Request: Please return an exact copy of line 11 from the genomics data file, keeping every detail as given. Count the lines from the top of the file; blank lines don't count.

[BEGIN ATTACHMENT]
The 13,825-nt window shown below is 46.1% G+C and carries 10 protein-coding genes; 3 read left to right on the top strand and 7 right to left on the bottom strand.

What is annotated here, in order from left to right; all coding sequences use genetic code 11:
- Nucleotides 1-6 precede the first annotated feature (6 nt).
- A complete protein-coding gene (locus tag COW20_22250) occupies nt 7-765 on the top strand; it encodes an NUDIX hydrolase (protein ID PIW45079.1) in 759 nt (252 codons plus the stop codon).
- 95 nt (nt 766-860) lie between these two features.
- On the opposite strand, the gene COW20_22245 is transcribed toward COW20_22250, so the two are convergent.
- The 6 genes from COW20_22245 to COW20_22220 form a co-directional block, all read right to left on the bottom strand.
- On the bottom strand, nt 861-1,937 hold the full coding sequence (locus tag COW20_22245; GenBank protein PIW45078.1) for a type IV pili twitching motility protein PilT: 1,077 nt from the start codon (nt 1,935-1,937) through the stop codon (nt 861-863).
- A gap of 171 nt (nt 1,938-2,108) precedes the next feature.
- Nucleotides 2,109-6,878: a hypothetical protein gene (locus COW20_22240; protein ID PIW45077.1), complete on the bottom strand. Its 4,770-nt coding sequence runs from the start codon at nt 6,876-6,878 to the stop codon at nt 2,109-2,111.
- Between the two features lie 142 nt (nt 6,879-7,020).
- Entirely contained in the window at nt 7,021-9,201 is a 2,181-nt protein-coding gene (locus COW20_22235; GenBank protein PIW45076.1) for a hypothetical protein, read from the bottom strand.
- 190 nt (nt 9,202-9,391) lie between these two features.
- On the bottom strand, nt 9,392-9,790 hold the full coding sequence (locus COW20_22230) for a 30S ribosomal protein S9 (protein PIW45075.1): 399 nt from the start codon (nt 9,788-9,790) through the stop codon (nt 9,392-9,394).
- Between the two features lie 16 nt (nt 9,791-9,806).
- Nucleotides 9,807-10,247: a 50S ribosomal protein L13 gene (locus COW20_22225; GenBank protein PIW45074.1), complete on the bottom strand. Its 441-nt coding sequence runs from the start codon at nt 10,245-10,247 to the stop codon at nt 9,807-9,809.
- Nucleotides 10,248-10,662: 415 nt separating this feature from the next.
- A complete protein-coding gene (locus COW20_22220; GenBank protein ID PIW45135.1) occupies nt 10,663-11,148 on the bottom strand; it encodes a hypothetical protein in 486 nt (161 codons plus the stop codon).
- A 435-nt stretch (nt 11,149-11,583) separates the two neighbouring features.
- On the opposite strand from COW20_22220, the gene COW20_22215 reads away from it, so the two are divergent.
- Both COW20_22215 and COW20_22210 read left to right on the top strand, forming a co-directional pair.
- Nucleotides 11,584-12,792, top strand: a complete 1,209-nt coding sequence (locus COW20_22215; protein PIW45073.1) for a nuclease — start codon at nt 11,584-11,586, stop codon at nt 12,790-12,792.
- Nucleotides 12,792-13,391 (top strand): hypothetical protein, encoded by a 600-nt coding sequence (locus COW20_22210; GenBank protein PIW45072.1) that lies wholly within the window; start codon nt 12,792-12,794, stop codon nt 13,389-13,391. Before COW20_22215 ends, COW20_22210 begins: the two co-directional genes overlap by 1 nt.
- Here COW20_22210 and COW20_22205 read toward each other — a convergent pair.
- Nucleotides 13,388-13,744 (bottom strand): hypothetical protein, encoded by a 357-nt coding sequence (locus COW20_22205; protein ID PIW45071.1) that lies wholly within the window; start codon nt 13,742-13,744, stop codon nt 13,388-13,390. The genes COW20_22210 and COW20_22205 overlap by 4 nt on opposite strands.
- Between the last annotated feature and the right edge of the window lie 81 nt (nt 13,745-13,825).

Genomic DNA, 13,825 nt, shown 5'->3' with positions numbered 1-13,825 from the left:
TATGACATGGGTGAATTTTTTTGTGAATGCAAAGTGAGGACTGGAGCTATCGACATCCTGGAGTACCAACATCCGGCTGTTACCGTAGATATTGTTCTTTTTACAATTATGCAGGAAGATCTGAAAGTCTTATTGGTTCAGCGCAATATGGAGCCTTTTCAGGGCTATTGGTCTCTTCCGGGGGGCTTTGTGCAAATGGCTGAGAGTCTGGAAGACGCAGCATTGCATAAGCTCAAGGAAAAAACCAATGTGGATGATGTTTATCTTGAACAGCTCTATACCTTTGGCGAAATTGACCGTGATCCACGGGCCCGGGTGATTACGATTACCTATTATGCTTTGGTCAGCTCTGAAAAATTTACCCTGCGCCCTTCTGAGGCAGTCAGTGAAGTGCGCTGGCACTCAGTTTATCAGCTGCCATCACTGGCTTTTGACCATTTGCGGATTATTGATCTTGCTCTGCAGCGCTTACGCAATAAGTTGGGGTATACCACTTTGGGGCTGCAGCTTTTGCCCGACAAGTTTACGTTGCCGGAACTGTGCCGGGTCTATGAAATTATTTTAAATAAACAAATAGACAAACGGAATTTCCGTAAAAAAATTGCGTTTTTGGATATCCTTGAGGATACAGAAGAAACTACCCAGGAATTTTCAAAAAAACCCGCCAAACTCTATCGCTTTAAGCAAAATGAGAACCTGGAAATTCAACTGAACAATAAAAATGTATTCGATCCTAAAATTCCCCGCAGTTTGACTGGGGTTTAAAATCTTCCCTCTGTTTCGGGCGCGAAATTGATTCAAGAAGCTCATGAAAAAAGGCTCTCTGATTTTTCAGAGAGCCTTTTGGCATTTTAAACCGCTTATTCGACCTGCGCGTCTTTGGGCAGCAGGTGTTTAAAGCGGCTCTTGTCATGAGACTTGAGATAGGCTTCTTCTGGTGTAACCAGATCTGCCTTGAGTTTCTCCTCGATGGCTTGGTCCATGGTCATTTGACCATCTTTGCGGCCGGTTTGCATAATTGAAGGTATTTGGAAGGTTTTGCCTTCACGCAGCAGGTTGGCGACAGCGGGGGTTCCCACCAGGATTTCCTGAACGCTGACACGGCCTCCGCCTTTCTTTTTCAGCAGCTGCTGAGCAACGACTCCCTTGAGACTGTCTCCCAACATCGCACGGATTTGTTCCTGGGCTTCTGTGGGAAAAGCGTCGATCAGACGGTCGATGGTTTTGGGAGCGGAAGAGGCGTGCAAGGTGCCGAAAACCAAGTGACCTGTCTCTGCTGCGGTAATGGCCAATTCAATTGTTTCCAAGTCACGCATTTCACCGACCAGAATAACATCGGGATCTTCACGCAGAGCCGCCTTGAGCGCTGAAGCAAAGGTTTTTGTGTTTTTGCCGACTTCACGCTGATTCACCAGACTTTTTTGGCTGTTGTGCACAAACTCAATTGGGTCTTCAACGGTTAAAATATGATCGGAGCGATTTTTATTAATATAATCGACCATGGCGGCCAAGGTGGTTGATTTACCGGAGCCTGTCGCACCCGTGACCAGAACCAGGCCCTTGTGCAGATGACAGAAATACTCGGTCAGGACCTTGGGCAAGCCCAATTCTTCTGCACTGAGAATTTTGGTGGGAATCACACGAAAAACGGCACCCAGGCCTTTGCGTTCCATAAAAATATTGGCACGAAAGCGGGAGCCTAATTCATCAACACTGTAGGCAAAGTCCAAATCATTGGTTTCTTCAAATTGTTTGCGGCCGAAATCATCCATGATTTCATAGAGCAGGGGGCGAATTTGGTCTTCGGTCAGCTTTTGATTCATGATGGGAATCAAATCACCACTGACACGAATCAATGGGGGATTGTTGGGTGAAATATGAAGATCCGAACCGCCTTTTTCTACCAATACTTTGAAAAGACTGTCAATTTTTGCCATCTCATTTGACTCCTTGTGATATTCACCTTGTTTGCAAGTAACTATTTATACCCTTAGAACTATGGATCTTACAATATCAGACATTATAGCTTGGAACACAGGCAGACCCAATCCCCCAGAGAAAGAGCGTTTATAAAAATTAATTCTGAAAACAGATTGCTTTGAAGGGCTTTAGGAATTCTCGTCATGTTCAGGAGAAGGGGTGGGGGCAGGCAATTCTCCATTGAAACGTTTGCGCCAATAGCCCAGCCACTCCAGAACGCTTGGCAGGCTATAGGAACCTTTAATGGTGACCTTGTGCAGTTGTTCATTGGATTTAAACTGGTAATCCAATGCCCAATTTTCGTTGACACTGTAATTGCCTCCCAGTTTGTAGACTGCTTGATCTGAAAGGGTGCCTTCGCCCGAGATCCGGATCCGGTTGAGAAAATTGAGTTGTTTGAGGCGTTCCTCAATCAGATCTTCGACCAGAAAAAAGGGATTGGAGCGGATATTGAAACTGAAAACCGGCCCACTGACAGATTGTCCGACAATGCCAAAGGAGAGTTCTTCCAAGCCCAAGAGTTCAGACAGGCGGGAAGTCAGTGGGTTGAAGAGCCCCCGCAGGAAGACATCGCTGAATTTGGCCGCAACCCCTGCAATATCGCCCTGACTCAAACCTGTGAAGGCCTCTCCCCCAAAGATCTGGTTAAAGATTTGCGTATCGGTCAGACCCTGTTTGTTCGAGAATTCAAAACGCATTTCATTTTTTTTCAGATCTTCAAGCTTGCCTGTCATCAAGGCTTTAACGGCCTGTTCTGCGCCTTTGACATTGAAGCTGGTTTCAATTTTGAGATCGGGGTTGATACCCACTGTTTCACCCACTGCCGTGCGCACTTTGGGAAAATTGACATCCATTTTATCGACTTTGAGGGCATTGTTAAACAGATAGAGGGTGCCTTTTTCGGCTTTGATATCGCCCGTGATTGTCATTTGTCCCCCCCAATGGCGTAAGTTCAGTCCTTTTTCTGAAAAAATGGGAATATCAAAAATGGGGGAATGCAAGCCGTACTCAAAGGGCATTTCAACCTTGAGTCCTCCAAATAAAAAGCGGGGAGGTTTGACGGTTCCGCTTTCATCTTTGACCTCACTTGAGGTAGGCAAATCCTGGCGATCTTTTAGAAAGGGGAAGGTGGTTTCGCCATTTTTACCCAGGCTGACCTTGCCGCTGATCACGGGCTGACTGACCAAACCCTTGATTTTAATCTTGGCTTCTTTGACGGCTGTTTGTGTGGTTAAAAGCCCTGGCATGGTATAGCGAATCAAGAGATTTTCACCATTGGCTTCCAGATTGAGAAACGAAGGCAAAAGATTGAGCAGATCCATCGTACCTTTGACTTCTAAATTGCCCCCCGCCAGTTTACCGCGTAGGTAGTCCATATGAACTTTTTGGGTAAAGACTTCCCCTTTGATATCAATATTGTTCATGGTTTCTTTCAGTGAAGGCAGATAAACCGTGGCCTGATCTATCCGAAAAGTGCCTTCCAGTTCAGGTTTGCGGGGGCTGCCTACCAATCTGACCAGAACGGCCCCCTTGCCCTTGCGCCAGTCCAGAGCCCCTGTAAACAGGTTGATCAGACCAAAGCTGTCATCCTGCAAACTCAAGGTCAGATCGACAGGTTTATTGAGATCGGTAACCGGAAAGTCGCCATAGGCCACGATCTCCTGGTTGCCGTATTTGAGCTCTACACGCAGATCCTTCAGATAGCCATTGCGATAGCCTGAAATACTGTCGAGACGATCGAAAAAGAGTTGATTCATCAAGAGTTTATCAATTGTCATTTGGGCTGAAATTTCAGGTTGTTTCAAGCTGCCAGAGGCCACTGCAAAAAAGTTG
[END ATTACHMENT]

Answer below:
- Between the two features lie 142 nt (nt 6,879-7,020).